UnitedHealth Group develops calculator that allows schools, businesses to simulate COVID testing programs

As schools and businesses weigh their options for tracking COVID-19 cases, UnitedHealth Group's researchers have developed an online calculator tool these organizations can use to game out potential testing programs.

The free tool allows users to simulate the financial cost as well as the likely number of false positives for several different testing options and frequencies.

For example, if a school in a low-spread area wants to model the cost associated with administering weekly polymerase chain reaction tests, they can input that information to see an estimated per person expense as well as the likely number of infections in a 100-day window.

Ethan Berke, M.D., senior vice president and chief public health officer at UnitedHealth Group, told Fierce Healthcare that the healthcare giant was getting questions from schools and other organizations about when and where to conduct tests, but there's no one-size-fits-all solution to those questions.

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The calculator aims to make those decisions a bit easier as these organizations find the testing model that works best for them, he said.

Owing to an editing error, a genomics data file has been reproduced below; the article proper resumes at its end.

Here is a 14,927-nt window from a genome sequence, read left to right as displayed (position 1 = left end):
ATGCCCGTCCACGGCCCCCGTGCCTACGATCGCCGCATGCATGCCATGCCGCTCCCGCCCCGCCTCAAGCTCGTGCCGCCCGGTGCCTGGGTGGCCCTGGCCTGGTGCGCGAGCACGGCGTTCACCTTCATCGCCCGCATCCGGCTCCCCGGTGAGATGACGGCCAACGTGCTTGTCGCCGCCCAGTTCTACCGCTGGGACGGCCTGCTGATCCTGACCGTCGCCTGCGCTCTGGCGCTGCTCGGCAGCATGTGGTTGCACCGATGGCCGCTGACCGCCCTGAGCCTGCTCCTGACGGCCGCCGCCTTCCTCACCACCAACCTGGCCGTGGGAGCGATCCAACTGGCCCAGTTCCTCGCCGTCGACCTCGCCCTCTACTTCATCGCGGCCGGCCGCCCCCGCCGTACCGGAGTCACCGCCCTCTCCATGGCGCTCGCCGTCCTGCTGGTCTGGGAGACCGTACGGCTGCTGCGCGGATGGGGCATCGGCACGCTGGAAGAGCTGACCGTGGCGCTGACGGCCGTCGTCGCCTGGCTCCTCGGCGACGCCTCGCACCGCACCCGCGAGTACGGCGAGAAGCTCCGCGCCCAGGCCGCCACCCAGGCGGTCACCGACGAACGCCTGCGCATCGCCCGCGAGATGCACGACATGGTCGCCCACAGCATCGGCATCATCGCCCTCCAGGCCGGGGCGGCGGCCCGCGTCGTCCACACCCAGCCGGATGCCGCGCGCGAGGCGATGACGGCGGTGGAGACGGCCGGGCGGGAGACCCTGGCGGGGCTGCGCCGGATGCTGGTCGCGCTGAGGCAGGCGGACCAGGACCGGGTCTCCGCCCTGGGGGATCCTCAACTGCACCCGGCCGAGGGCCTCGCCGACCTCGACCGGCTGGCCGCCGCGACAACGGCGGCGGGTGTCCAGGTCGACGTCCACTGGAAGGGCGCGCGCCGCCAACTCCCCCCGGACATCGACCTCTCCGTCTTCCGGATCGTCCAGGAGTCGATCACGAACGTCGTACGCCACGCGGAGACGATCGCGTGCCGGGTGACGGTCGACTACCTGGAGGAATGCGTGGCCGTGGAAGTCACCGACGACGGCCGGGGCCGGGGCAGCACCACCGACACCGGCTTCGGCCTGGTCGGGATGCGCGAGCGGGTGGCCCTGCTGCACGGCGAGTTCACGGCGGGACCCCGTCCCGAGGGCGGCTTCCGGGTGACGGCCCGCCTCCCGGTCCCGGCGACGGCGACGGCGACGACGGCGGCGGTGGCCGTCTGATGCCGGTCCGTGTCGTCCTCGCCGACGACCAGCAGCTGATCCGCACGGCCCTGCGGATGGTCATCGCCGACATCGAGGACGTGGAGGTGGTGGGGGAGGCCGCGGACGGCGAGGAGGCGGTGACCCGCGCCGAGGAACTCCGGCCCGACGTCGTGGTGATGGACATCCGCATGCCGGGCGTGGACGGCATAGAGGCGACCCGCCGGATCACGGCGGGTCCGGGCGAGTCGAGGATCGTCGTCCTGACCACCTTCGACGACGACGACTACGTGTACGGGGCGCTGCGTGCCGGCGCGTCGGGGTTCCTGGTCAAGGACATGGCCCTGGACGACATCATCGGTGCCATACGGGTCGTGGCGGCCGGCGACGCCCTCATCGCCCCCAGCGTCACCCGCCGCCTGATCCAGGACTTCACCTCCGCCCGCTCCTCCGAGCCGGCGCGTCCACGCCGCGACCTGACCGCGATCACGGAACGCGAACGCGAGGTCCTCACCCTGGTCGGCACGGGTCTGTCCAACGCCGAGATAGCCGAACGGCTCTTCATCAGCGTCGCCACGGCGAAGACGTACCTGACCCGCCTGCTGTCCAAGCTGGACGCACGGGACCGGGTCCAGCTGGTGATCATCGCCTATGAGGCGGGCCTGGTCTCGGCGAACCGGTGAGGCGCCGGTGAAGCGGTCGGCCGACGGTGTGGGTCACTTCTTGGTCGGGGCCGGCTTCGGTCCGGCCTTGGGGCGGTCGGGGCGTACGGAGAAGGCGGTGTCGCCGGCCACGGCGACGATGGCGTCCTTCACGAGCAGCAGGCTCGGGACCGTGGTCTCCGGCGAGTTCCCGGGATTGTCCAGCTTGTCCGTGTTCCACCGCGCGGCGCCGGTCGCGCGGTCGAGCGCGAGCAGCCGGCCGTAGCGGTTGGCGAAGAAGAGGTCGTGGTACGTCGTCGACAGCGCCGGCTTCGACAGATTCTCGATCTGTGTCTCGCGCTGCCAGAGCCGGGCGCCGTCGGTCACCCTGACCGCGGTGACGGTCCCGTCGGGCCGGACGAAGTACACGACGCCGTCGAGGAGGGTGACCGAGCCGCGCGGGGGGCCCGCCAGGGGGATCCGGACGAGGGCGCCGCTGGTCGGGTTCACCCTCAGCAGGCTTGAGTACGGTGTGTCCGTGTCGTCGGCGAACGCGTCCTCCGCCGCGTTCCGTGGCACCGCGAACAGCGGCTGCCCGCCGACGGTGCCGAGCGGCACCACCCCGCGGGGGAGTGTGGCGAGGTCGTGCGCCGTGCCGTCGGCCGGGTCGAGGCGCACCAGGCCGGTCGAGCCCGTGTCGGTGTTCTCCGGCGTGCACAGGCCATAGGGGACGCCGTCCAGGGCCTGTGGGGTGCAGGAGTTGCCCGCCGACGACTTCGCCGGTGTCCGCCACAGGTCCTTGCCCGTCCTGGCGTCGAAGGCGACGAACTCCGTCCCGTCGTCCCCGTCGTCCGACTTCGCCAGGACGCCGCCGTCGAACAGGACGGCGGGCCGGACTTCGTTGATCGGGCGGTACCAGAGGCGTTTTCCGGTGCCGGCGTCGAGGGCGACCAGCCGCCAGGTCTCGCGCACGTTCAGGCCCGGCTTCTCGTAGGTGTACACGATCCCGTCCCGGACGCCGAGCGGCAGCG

"It’s not as simple as just picking the brand or even the type of technology, but you really need to have a strategy," Berke said.

Alongside development of the tool, UnitedHealth Group's team partnered with a school in Washington, D.C., to test the impact of pooled testing, in which students and adults who live near each other were grouped into small pods.

In this model, all eight pod members are tested with the same test, and, if they were positive for COVID-19, the entire pod was individually tested and quarantined. The program allowed the school to cut down on the volume of tests that were conducted while still tracking and managing spread within the population.

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The results of the pilot were published in the journal PLOS One. The team found that the pooling approach cut down on the number of students who were moved into remote learning.

Berke said the program was also simple enough that school officials could manage it themselves, leading to greater independence as they kept their facilities open.

"It’s a highly efficient way to test when we’re expecting a lot of negatives overall," he said.

While the world is nearly two years into the COVID-19 pandemic, Berke said it's not too late for schools and other organizations to be finding ways to mitigate and track the spread of the virus. These efforts are especially imperative, he said, as there's a significant drive this school year to maintain in-person learning as much as possible.

While the school year has opened, there is still the joint COVID-19 and flu season to contend with, for example, he said.

"I think that it’s probably not too late to think about the role of any of these mitigation strategies," Berke said. "I think being prepared with these types of tools is going to be necessary."